In Google’s 2008 annual letter, Sergey Brinn writes “Perfect search requires human-level artificial intelligence, which many of us believe is still quite distant.” This seemingly cautious statement reveals Google’s narrow focus on precision-oriented search. It is plausible that as systems get better and better at understanding the searcher’s intent, they will be more likely to identify useful documents. Sergey’s take on search is that in his childhood he “could not have imagined that today anyone would be able to research any topic in seconds.”
While this may be true for finding specific facts that are part of the fabric of our culture, this model of search breaks down for exploratory search tasks. Not only is the information being sought often distributed across multiple documents and needs to evaluated and synthesized to become useful, but also quite often the searcher cannot articulate the information need in any kind of closed form. This situation is well described in the Library Science literature over the last 30 years, and the advent of the web has not changed human nature. The situation, described, for example by Nicholas Belkin in his ASK (Anomalous States of Knowledge) model is that people will often recognize anomalies in their state of knowledge, but are “unable to specify precisely what is needed to resolve that anomaly” (Belkin et al., 1982). In some cases, for example, people may not even know the terms required to find possibly useful documents.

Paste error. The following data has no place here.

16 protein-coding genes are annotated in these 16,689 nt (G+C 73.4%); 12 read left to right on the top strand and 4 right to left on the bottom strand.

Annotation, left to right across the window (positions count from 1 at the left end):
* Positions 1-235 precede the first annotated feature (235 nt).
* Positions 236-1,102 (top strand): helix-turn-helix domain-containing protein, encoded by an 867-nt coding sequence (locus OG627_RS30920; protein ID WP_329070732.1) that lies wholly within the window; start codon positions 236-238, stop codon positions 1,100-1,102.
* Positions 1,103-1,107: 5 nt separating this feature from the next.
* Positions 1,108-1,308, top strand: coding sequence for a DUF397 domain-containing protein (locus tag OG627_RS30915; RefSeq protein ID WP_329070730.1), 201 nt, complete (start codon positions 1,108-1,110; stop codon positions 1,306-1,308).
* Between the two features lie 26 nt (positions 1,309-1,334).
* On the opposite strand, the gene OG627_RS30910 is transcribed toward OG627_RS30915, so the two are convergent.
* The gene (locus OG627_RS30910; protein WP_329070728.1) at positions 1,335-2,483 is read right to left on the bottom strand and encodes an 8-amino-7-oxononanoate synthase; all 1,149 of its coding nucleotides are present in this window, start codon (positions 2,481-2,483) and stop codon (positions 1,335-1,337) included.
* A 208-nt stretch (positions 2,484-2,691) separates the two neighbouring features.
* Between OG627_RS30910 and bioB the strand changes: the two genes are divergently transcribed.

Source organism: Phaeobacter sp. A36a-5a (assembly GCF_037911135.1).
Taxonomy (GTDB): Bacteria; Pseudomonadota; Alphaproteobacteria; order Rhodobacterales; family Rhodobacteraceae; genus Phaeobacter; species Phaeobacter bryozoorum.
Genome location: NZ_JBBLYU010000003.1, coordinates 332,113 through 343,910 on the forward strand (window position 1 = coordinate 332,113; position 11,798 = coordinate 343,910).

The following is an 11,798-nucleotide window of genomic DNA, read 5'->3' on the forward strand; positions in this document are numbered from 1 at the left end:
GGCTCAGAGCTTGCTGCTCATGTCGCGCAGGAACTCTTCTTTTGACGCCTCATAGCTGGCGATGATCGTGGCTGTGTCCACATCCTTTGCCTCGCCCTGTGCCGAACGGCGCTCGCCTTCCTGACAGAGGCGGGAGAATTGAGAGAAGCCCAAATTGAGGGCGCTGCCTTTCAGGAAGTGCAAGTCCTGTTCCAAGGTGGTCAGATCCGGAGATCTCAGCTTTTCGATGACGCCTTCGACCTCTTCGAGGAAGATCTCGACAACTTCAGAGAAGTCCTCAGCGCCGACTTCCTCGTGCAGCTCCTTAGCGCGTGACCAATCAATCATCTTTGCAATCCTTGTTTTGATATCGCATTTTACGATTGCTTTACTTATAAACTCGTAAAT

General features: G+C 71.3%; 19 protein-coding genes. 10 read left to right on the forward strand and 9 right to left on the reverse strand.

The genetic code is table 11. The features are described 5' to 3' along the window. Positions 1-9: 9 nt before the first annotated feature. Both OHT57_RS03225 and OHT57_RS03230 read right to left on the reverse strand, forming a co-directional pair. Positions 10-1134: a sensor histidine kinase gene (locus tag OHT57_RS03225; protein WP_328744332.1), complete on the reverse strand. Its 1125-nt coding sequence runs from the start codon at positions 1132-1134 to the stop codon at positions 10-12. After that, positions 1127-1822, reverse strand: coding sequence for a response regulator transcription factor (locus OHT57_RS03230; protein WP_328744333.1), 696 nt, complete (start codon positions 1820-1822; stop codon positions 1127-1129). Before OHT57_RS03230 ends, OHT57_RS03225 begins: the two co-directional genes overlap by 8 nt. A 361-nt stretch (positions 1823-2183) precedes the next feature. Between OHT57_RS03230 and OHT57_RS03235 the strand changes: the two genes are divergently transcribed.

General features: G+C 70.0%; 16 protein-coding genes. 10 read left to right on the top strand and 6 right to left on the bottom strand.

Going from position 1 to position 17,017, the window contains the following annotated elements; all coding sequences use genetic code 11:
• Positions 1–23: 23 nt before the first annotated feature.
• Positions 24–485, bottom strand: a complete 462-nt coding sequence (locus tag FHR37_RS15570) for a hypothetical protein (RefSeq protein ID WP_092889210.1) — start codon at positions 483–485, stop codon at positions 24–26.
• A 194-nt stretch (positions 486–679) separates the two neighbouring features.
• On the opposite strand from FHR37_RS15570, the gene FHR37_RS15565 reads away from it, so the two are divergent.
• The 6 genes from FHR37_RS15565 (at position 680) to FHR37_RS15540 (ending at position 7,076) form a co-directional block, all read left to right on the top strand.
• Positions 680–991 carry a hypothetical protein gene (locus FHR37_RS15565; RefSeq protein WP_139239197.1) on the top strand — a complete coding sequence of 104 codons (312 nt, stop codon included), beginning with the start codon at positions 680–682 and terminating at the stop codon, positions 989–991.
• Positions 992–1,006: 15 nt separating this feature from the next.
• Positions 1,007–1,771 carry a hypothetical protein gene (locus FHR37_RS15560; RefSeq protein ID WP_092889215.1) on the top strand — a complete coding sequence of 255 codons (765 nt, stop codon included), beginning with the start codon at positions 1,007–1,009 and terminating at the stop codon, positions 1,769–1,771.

Google is rightfully proud of its accomplishments, but their claims of innovation (” In the past year alone we have made 359 changes to our web search”) mask the scope of their effort. Google should look more broadly at information seeking so that in their 2010 annual report they can discuss not only the diversity of devices they support, but also the diversity of information seeking tasks that benefit from their technology.
Belkin, N. J.; Oddy, R. & Brooks, H. (1982). ASK for Information Retrieval. Journal of Documentation, 38, 61-71 (part 1) & 145-164 (part 2).